Slightly off topic, but, when i was young nurse, one thing that surprised me, was various nations have various words for "ouch". We learn that word, it's not universal, every nation has their own word for "ouch"......and i was so dumb as a young person, for some reason, that info surprised me. (i know, duh, right! ha ha!!)
- 0Dec 26, '12 by NurseKriegerHmm In the Midwest some native Americans like to burn sage in the room to cleanse it of evil spirits. The facility had an expert in it and would attend any requests (there were like 4 a year) to make sure everything was safe, and everyone carried on with their day.
If it doesn’t disturb other patients or prove dangerous, I don’t care what they do. It’s my job as a nurse to reasonably provide them the tools to practice their faith.
- 0Jan 26, '13 by AF-WifeAs a nursing student we all heard about being culturally competent. From the years that I've worked as a Rn, I have seen that some nurses are great at it and others are simply not. From being in a prayer circle at the bedside of a patient to letting a shaman do a spiritual ceremony in the room, you just have to learn to respect it all.
- 1Jan 28, '13 by somenurseQuote from AF-WifeAs a nursing student we all heard about being culturally competent. From the years that I've worked as a Rn, I have seen that some nurses are great at it and others are simply not. From being in a prayer circle at the bedside of a patient to letting a shaman do a spiritual ceremony in the room, you just have to learn to respect it all.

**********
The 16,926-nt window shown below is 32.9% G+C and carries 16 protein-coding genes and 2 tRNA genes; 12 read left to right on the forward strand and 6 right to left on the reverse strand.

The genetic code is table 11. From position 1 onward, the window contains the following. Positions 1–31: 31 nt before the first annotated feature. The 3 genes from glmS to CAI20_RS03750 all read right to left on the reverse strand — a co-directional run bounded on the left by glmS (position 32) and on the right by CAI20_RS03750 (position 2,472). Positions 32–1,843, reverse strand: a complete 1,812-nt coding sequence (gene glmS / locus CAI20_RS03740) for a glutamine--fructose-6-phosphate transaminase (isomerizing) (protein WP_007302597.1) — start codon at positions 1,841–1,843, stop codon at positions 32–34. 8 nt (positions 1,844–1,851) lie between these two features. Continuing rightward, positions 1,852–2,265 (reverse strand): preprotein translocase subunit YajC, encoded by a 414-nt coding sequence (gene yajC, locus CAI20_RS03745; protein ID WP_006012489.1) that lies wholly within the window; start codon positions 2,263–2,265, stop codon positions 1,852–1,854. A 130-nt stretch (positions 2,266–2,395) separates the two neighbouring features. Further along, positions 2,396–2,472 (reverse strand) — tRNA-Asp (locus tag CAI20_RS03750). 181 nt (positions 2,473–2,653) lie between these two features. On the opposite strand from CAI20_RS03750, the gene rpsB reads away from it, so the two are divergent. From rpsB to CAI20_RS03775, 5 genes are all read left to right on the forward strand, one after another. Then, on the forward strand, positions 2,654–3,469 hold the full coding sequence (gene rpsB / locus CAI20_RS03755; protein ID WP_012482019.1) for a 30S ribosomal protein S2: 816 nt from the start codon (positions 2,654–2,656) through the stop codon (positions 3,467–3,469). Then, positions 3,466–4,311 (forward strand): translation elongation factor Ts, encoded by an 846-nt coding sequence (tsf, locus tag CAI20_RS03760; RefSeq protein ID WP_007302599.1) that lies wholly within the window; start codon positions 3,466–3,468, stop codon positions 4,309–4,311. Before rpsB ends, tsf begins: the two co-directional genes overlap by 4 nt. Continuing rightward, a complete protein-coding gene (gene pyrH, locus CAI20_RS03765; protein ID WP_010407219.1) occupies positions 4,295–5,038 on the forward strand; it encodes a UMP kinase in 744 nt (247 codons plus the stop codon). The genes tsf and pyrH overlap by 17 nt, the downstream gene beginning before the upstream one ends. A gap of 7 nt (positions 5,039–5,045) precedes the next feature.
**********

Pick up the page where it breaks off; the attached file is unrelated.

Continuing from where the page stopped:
I can respect my fellow human, without respecting their actual thought or idea. I can honor their idea, support their need and right to indulge in the idea,
do all i can to help them express their religious beliefs in any matter they choose (so long as it's safe)
but, my ideas also merit being honored,
and i don't personally believe any nurse who does not want to participate in praying to god she does not believe in, should have to.
I think one can honor another human,
and honor their right to believe whatever,
without imitating that person.
- 1Feb 4, '13 by HouTx GuideAll in ICU
---Maintaining artificial ventilation for an hour or two on patients who were (for all intents and purposes) already dead - so that their Orthodox Jewish next of kin could be at the bedside at the time of "death"... since continued respiratory effort equates to "life".
---"healing circles" with magnets & crystals & chanting around the bed... had to monitor magnet proximity to pacemakers & hi-tech equipment
---chicken eggs beneath the patient's bed - along with other unidentifiable objects used by the Bruja in a healing spell
---Having to temporarily 'convert' to Islam to take care of a female patient... no males allowed to care for her AT ALL, in any capacity
---Intensive use of cell savers & artificial blood products (back in the day before it was more common place) to honor wishes not to receive blood
---Negotiating with HPD to avoid legal action surrounding the use of peyote for spiritual purposes (ahem)
Heck, we're all just people. I'm cool with just about anything as long as I don't have to dress up for it.